From NBC's Athena Jones
In a lengthy speech he said would be "prose and not poetry," President Obama set out to explain to the American people what his administration has done to jump-start the economy, and how the policies together would help move the country "from recession to recovery and ultimately to prosperity."
The president used the roughly 45-minute address not to make news -- but instead to summarize the first three months of his presidency, defend his spending policies, lay out the challenges remaining, and connect all of this with his larger vision for America.
He touted his administration's actions -- from his $787 billion stimulus package and his efforts to help stabilize the financial system and the housing market, to his support of the auto industry -- arguing these steps were starting to generate "signs of economic progress." Still, he tempered his remarks, as he often does, reminding his audience that the hard times were not over and that this year would be a difficult one.
"The severity of this recession will cause more job loss, more foreclosures, and more pain before it ends," Obama said, adding that there was much more work to be done, before reprising the kind of populist "fighter" rhetoric he often employed during the fall campaign. "But all of this also means that you can continue to expect an unrelenting, unyielding, day-by-day effort from this administration to fight for economic recovery on all fronts."
White House press secretary Robert Gibbs later drove home the point that the economy was not yet out of the woods. "We are likely to see many more months of hundreds of thousands of jobs lost," Gibbs said during the press briefing. "I don't think anybody is under illusion that -- particularly as it relates to the employment statistics or the employment market -- that we're gonna see an instantaneous turnaround."
The larger vision for America Obama described this morning involved "five pillars," including modernized rules to regulate Wall Street, investments in education, clean energy and health care and "new savings" to reduce the budget deficit over the long term -- all goals he has spoken about frequently since Inauguration Day, most notably in his February address to a joint session of Congress. Today, he called on Congress to deliver a new regulatory framework for the financial industry to his desk this year.
Obama stressed his long-term goals with a biblical reference, discussing the story of two men that Jesus relates in the Sermon on the Mount. "The first built his house on a pile of sand, and it was soon destroyed when a storm hit," he began. "But the second is known as the wise man, for when the rain descended, and the floods came, and the winds blew, and beat upon that house, it fell not: for it was founded upon a rock."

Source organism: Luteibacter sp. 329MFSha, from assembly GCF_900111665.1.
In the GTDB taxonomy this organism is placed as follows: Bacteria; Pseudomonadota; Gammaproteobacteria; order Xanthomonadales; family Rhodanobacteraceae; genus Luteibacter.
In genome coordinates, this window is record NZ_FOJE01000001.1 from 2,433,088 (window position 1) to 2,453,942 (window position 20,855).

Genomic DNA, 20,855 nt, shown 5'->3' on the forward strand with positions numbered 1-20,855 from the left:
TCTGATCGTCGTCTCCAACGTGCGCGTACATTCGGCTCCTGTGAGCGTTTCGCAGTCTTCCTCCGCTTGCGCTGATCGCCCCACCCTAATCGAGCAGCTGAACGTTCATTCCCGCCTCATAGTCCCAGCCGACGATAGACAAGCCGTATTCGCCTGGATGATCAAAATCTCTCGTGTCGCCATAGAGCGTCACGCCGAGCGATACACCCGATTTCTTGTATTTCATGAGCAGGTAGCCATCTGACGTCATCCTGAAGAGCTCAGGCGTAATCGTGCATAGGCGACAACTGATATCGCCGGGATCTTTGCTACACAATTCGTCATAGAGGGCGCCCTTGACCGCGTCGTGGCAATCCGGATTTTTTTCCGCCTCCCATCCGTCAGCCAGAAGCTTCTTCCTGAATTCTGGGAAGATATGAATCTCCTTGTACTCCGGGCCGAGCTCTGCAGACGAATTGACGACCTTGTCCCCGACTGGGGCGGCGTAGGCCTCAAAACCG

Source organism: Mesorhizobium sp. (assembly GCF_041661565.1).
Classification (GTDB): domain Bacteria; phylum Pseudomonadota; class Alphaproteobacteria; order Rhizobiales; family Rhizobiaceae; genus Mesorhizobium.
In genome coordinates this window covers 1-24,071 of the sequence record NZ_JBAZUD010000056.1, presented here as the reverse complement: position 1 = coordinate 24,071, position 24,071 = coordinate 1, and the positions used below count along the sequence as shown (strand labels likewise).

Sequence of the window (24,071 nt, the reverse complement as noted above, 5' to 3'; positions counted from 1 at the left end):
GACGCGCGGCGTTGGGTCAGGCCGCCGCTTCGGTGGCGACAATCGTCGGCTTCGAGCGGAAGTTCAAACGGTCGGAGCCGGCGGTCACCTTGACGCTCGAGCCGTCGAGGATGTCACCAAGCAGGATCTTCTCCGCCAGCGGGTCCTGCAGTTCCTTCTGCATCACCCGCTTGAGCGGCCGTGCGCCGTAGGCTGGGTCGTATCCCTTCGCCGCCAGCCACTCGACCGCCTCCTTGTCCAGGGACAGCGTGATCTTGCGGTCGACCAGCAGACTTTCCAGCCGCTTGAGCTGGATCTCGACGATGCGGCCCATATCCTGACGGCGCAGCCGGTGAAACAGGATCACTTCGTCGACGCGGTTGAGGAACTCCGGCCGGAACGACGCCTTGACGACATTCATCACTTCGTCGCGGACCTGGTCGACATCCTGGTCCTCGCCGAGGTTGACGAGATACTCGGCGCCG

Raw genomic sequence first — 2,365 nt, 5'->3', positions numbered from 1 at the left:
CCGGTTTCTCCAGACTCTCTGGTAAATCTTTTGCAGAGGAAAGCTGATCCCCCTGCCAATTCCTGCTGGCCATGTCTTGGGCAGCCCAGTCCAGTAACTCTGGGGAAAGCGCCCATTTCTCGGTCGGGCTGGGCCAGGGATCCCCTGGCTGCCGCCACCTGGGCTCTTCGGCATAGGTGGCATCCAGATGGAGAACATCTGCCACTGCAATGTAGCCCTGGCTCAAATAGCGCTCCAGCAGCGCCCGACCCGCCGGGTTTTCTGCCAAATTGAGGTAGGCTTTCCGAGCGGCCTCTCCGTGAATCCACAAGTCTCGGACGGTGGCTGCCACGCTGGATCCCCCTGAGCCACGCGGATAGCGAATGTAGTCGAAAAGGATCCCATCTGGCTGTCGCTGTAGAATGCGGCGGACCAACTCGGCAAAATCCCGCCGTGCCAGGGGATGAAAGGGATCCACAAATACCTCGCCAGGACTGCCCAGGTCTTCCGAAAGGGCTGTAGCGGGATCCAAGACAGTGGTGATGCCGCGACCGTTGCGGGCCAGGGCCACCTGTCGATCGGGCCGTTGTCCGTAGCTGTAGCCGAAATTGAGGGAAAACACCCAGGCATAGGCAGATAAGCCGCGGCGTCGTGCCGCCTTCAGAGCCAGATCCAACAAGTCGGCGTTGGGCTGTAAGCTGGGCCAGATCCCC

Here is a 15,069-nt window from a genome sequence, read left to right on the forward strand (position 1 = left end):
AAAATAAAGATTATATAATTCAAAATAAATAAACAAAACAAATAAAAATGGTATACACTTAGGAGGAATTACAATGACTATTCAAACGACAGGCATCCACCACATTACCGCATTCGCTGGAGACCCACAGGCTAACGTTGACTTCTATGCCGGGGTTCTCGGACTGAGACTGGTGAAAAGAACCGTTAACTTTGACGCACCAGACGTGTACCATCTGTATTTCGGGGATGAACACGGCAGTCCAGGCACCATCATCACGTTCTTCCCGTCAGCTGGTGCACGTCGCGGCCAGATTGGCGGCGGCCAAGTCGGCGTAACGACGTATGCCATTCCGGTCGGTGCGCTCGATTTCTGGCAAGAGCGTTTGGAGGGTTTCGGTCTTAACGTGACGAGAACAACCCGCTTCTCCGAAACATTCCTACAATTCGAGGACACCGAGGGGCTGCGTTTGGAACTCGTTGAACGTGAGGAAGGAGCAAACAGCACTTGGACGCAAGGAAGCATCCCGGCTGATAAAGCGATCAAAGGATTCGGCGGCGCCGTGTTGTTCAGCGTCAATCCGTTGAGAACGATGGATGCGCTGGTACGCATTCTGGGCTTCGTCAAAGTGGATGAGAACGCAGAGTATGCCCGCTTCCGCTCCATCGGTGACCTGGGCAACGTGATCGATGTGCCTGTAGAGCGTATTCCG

Obama went on to say the economy could not be rebuilt on the "same pile of sand" but must be rebuilt on a rock.
The president also answered critics of his spending plan, saying the $787 billion package represented just a fraction of the long-term deficit. He pointed to Social Security and health care as two important areas where reform would dramatically lower government spending, again urging action on health care reform this year.
A few hours after the president's speech, Federal Reserve Chairman Ben Bernanke delivered a somewhat more technical progress report on the economy to students at Atlanta's Morehouse College. Calling the crisis one of the most difficult financial and economic episodes in modern history, Bernanke pointed to some positive news.
"Recently, we have seen tentative signs that the sharp decline in economic activity may be slowing, for example, in data on home sales, homebuilding, and consumer spending, including sales of new motor vehicles," he said, explaining that a leveling out of economic activity was the first step toward recovery. "I am fundamentally optimistic about our economy," Bernanke said.
Responding to Obama's Georgetown speech, House Republican Leader John Boehner repeated early criticism about the president's spending plans and said Democrats were only paying lip service to working across party lines.
"The president's trillion-dollar 'stimulus' was loaded with wasteful spending that has nothing to do with job creation, his $410 billion 'omnibus' spending bill was chock full of 9,000 unscrutinized earmarks, and his $3.5 trillion budget paves the way for a bigger and costlier federal government that will not create new jobs, help rebuild Americans' savings, and get our economy moving again," Boehner's statement read in part. "Instead of embracing tough decisions, Democrats have avoided them in favor of saddling our children and grandchildren with mountains of debt that we know they cannot afford."